These are chat archives for jdubray/sam

2nd
Feb 2018
Scott Conklin
@srconklin
Feb 02 2018 16:21

As I get into a real world application using SAM, I find myself rarely doing significant processing in my model.present function. I always just accept the incoming data unchallenged from some action and assign it to the model. In my state.representation function I then just check for various flags that will have been set and either repaint snippets of html or refresh the whole app. I notice this comment in some of the simple skeleton samples : " //Logic that accepts or rejects the proposed values"...

I have a form that needs to validate that the user has agreed to the terms and conditions on clicking of a submit button.
My approach is to fire an action on click of the button; present the form data to the model, assign the data to the model , check for missing or unassigned value in the model (that the checkbox would have represented) in the state machine; re-render a show an error message; turn the model flag off in NAP().
does this sound like an ok way to handle the process?
Should I be making use of the model.present function to perform data validation?
Should i being doing validation differently?

devin ivy
@devinivy
Feb 02 2018 16:24
@srconklin i'm really interested in validation as it pertains to SAM!
it's tricky because users should be able to type invalid values
but in my opinion the model should not accept them as a part of domain state
so in my opinion you need two bits of state– the UI state of the form (may contain invalid values) and the domain state (may not contain invalid values). then you actually get basic validation for free because if those two don't match then the typed value is invalid :D
here's a lib i wrote to help manage this in react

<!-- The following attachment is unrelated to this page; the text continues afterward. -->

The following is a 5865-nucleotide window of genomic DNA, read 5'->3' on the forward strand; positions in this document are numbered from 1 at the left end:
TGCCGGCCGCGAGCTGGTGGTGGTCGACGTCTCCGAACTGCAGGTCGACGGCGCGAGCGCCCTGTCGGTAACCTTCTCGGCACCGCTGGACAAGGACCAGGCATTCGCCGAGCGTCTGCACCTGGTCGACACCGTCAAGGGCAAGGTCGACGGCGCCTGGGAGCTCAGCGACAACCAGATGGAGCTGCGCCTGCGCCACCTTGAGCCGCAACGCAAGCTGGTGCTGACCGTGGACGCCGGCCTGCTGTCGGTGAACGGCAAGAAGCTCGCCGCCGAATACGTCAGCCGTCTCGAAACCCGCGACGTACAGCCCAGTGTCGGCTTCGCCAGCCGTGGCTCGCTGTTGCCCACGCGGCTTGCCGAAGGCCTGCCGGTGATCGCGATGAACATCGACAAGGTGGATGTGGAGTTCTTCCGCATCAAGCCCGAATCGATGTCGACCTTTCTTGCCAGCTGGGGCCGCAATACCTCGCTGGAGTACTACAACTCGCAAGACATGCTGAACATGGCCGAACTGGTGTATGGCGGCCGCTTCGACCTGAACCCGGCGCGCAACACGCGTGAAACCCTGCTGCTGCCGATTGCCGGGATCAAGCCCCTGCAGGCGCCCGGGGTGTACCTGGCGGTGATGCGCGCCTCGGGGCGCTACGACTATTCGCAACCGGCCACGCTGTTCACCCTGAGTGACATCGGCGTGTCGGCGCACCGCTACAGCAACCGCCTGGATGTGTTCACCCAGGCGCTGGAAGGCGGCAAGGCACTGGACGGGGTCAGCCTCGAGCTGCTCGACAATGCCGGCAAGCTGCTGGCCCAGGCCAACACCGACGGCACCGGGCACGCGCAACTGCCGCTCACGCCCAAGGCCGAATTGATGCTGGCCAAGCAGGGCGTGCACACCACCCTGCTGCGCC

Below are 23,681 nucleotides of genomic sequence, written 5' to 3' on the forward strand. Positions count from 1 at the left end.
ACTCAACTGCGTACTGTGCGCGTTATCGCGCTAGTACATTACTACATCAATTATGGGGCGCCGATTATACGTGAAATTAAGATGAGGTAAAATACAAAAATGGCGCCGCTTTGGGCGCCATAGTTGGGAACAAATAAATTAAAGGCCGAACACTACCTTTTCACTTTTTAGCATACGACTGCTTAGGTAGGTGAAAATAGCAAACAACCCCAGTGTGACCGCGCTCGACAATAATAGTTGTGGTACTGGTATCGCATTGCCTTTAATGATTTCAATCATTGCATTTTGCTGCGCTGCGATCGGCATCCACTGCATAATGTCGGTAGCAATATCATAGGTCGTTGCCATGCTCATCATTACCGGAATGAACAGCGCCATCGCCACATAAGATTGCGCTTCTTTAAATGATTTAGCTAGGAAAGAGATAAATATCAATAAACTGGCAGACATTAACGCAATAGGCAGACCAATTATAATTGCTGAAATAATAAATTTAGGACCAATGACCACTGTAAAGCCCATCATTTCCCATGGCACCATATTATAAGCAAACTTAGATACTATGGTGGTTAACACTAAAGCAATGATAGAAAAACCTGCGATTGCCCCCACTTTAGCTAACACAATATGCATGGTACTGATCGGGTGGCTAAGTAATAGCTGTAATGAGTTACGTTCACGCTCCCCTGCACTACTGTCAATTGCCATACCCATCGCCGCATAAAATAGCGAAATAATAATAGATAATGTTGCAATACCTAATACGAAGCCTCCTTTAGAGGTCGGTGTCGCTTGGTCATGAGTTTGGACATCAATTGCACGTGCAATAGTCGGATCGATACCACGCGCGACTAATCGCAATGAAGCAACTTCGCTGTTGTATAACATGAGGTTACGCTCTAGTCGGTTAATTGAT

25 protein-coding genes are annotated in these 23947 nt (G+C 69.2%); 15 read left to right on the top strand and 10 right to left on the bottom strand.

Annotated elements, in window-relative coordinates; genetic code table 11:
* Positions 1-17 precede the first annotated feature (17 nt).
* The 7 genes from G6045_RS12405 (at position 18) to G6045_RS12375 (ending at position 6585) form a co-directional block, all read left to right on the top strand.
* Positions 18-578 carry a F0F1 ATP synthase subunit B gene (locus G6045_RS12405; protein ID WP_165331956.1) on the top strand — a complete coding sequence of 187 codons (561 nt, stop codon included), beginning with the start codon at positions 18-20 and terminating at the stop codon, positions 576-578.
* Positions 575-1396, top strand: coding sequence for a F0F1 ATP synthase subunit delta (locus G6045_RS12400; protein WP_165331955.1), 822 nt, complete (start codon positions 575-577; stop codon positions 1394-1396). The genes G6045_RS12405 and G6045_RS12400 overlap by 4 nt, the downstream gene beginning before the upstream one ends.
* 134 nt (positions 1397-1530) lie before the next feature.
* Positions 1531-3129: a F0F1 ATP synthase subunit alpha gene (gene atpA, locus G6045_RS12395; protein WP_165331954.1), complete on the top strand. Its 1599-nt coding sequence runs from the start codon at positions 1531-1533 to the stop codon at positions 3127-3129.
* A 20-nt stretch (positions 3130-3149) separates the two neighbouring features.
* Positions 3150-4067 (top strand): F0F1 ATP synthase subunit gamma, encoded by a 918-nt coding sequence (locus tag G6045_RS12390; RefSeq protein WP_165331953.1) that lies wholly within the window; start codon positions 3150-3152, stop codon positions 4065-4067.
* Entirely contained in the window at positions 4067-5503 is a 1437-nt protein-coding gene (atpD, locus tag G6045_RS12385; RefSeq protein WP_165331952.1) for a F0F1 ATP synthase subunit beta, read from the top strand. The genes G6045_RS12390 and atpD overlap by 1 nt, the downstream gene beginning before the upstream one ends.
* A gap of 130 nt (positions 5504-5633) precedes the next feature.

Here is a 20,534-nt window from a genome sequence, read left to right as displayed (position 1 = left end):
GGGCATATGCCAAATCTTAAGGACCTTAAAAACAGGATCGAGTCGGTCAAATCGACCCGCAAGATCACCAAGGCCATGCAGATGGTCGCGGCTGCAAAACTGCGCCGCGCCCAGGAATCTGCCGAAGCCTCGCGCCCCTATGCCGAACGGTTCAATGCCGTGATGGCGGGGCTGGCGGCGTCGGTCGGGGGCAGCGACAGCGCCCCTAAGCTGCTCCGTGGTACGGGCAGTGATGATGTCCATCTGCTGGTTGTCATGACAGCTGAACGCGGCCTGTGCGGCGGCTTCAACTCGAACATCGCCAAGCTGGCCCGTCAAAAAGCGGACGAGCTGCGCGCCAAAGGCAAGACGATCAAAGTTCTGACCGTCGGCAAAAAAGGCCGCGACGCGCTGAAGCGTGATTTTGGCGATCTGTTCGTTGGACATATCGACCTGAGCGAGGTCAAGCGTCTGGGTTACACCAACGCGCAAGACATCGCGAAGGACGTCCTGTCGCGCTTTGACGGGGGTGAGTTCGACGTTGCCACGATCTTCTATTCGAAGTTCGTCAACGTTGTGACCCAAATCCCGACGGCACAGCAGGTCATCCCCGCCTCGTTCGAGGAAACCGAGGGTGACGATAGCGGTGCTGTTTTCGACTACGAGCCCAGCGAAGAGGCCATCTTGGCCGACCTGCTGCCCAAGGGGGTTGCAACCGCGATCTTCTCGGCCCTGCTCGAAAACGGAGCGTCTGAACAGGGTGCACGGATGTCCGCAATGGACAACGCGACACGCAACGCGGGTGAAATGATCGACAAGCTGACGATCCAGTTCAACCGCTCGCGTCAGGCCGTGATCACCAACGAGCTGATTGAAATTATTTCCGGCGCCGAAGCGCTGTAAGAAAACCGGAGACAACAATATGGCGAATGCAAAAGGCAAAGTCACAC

Scott Conklin
@srconklin
Feb 02 2018 16:27
yes me too... true about not accepting them, but what really is there to say about a domain state in terms of whether a user checked a box or not.. i have my model just simply having a flag isTandC
devin ivy
@devinivy
Feb 02 2018 16:27
that seems natural :)
Scott Conklin
@srconklin
Feb 02 2018 16:27
@devinivy thanks will look at the lib
devin ivy
@devinivy
Feb 02 2018 16:28
yes i see what you mean– sometimes forms/fields don't really have much to do with domain state
Scott Conklin
@srconklin
Feb 02 2018 16:30
@devinivy yes, I think that is true.. however, I like your approach of keeping a form state and domain state and comparing the two...
if they fail to validate (in model.present? I assume) How do you react? You need to rerender with an error message... So how would that differ from the approach that I am taking?
devin ivy
@devinivy
Feb 02 2018 16:33
well, for one you get some free validation
if you have two values (UI and domain state) and they don't match
then you're not in a valid state!
as for figuring-out why they don't match, i think usually it makes sense to live near UI state
once the UI sees that the value is bad it tries to figure-out why
and display whatever error message
but i think that approach is certainly up for debate :)
Scott Conklin
@srconklin
Feb 02 2018 16:36